For most students, zoomed instruction has been a poor substitute for in-class learning. Yet COVID-19’s simultaneous lockdown on author/illustrator visits to schools and bookstores has given readers a wonderful opportunity: an abundance of zoomed interviews with these creative people. We can see and hear about how new graphic works were conceived and what their authors and illustrators especially want us to know about their work. For instance, a few weeks ago I had the opportunity to learn about a new novel that will especially appeal to tween/teen and older readers who enjoy scary fiction or are interested in African culture.
After the Rain (2021), written by John Jennings and illustrated by David Brame, is a wonderful adaptation of a short story by award-winning Nigerian-American author Nnedi Okorafor. Its brilliant colors, detailed pages, and strong storyline capture Okorafor’s acute observations about Nigerian and Nigerian-American culture. I was interested to learn—in that zoomed interview with Jennings and Brame–that Okorafor herself, a long-time friend of Jennings, was involved in this book’s creation. She provided the typical Nigerian cloth pattern featured on both its front cover and interior jacket pages as well as providing feedback on Jenning’s dialogue. It was also interesting to hear Brame discuss how Jennings’ remarks influenced some of his illustration choices. Multifaceted Jennings, himself a skilled illustrator as well as author and critic, won awards for the visuals in I am Alfonso Jones, reviewed by me here.)
After the Rain explores the difficulties of belonging to two worlds—a situation familiar to many immigrant families and their kids. Its central character Choma, a Nigerian-American woman, is a seasoned Chicago police detective. Yet the book opens in today’s rural Nigeria, where Choma is visiting her grandmother and great-aunt in their village. Choma says “I rely on logic and evidence every day in my job. I depend on it. It protects me.” But how she co mes to grips with Nigerian traditions and beliefs in the supernatural is at this graphic novel’s heart. Its gripping images capture and expand the escalating mystery, terror, shock, and slightly ambiguous resolution provided in the original Okorafor short story, titled “On the Road.” (That work is available in the Okorafor short story collection titled Kabu Kabu.)
After the Rain begins during a driving rainstorm, with Choma dashing towards the shelter of her grandmother’s small house. Its blue-purple scenes yield to red-orange backgrounds when Choma, later opening the door to an gruesomely injured boy, invites him into the house. He soon runs off, but Choma cannot escape a growing sense of dread and horror. In the next days, she feels as if she is being constantly watched and followed. Angled, inserted panels focused on her face or on her entire body as well as whole pages wreathed in ominously entwined geckos or skull-laden flowers convey Choma’s terror. The sickeningly sweet smell that haunts her is mirrored in the feathery black shadow creature readers see loom behind her on several pages, growing larger from one panel to the next. Then, Choma’s emotions and experiences, rooted in Nigeria’s traditions about the supernatural, are shown in surreal images where she meets the “Spirits, masquerades, ghosts, and ancestors” of her Nigerian heritage. These figures themselves merge the novel’s dominant blue-purple and red-orange palettes.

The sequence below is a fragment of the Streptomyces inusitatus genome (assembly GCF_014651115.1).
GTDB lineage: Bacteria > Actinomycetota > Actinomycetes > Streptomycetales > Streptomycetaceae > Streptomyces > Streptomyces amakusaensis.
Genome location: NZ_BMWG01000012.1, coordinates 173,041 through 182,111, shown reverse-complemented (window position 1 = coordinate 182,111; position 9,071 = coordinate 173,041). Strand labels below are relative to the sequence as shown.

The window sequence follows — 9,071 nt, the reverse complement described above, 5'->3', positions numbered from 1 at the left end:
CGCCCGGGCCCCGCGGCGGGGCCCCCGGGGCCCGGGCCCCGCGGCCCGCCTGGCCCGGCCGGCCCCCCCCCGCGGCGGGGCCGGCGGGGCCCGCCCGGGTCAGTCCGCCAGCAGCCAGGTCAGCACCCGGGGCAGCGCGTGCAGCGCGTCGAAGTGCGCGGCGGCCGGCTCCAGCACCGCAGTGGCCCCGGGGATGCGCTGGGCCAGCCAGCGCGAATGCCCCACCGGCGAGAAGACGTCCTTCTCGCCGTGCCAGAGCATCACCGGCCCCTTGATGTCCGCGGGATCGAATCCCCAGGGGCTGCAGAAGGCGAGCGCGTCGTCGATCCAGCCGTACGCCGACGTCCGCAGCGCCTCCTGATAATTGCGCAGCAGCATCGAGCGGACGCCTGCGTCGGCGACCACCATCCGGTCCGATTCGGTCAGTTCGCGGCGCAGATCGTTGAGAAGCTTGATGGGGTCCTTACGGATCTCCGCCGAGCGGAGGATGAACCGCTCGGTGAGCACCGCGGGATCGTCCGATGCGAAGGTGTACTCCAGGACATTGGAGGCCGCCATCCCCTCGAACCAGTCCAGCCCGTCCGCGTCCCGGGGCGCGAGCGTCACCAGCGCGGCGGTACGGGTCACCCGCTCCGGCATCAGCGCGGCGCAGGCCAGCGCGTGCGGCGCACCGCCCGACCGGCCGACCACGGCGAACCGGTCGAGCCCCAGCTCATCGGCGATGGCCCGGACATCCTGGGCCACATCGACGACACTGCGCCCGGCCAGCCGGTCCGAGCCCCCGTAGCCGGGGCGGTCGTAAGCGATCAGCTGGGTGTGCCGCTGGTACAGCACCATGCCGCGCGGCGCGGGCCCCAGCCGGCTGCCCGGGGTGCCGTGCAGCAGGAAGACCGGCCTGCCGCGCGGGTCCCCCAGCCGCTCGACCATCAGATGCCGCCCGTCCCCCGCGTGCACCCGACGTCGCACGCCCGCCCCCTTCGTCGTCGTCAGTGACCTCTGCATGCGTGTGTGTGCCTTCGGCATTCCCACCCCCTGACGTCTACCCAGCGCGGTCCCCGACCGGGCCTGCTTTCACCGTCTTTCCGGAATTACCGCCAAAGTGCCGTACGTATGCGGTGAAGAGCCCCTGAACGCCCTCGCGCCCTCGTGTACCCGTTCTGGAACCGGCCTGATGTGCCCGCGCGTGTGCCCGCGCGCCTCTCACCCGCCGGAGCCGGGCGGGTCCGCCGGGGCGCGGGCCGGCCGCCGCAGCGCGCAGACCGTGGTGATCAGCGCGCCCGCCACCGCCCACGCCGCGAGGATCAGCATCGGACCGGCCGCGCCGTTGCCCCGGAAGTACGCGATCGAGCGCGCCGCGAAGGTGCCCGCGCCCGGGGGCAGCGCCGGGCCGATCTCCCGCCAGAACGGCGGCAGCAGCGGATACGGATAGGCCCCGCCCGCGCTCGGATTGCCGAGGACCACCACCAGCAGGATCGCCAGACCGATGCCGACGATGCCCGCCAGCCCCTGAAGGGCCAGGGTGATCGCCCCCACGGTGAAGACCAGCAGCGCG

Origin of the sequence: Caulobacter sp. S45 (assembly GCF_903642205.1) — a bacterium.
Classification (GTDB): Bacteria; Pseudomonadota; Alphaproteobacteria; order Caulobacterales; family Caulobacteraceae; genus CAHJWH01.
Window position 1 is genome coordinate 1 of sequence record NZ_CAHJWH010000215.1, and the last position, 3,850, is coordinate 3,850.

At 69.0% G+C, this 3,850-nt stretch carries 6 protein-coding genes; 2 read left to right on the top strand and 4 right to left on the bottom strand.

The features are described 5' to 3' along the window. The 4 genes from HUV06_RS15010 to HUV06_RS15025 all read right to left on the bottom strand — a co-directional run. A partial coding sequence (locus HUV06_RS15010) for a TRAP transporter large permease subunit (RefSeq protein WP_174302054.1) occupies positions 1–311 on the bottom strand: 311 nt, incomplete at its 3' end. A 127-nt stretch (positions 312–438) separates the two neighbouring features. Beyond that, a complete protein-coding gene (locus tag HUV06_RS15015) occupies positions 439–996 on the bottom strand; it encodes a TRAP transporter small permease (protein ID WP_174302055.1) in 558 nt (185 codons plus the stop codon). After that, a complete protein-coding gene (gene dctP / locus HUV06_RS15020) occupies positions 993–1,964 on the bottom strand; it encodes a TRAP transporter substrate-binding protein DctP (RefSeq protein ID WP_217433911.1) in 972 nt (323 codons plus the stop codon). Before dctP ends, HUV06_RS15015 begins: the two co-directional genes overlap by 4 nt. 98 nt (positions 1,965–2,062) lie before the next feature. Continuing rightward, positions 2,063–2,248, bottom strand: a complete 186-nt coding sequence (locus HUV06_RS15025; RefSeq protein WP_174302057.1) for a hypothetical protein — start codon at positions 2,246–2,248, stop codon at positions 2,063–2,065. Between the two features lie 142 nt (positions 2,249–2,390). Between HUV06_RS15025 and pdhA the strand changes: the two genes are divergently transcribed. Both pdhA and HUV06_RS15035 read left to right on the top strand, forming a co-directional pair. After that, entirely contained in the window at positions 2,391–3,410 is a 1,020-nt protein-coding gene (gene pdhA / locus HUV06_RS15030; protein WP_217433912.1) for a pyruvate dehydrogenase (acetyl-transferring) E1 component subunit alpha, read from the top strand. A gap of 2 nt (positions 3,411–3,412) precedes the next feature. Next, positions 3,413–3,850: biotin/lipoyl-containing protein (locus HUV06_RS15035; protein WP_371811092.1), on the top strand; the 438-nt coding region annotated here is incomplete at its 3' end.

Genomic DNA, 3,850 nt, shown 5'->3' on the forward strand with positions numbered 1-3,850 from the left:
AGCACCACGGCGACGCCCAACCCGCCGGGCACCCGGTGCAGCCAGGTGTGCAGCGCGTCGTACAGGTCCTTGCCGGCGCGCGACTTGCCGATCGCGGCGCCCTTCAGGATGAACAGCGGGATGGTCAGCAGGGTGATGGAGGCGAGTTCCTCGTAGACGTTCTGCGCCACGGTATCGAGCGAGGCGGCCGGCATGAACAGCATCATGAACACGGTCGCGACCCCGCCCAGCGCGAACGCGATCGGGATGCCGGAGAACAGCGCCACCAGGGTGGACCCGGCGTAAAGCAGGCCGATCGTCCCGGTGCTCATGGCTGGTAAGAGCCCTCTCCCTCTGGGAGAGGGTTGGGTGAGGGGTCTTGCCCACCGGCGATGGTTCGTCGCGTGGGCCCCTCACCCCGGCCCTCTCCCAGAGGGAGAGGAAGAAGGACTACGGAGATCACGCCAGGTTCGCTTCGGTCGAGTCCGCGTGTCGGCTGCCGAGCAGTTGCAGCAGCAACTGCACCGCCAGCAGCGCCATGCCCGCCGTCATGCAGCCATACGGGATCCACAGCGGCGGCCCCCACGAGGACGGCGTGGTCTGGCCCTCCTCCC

We learn in chilling, thrill-filled, and sometimes gory pages why those disembodied red hands figure so prominently on this novel’s cover. And the puzzling behavior of Choma’s grandmother and great-aunt during Choma’s terrifying experiences “on the road” is explained before Choma flies back to Chicago. Her heartfelt conversation with them also reveals how Choma is now finally able to look back and accept a violent act that took place in Chicago, years before she became a police officer. As a very young woman, she had fought off and killed a man who attacked her. Brame and Jennings depict this incident in swiftly-moving pages, with close-ups and some wordless panels continuing the breathtaking pace of the Nigerian scenes of terror.
Choma’s experiences with the supernatural in Nigeria have left her a stronger person, freed from the unacknowledged guilt that had haunted her. As she replies to the taxi driver taking her to the airport, she is not merely “American” but “Nigermerican. Some of me lives here. Some of me lives there. . ..” She does not voice the smiling realization that follows: “ . . .and where those two parts meet is where I am whole again.” Brame’s illustrations and Jenning’s action-packed in-flight conclusion are further evidence of Choma’s strength and wholeness.
As John Jennings explained by zoom and in an earlier interview, After the Rain is the first volume in a new line of graphic works published by the Abrams compnay. This Megascope imprint is dedicated to works by and about people of color, with a heavy emphasis on science fiction and fantasy. In addition to those forthcoming graphic novels, I am looking forward to its graphic history book for readers 12 on up about the 1921 Tulsa, Oklahoma race massacre. Across the Tracks: Remembering Greenwood, Black Wall Street, and the Tulsa Race Massacre will be published in May, 2021.
Nnedi Okorafor has herself written some comics for teens and adults, while her all-prose works rooted in Nigerian culture include the science fiction Binti trilogy for teens and a contemporary mystery for tweens titled Ikenga. I had the pleasure several years ago of hearing Okorafor speak in person about her life and work, when she was an invited, honored guest at the University of Minnesota. Perhaps this online interview, with its embedded link to a TED talk she has given, may substitute for that sort of still locked-down “behind the book scene” experience.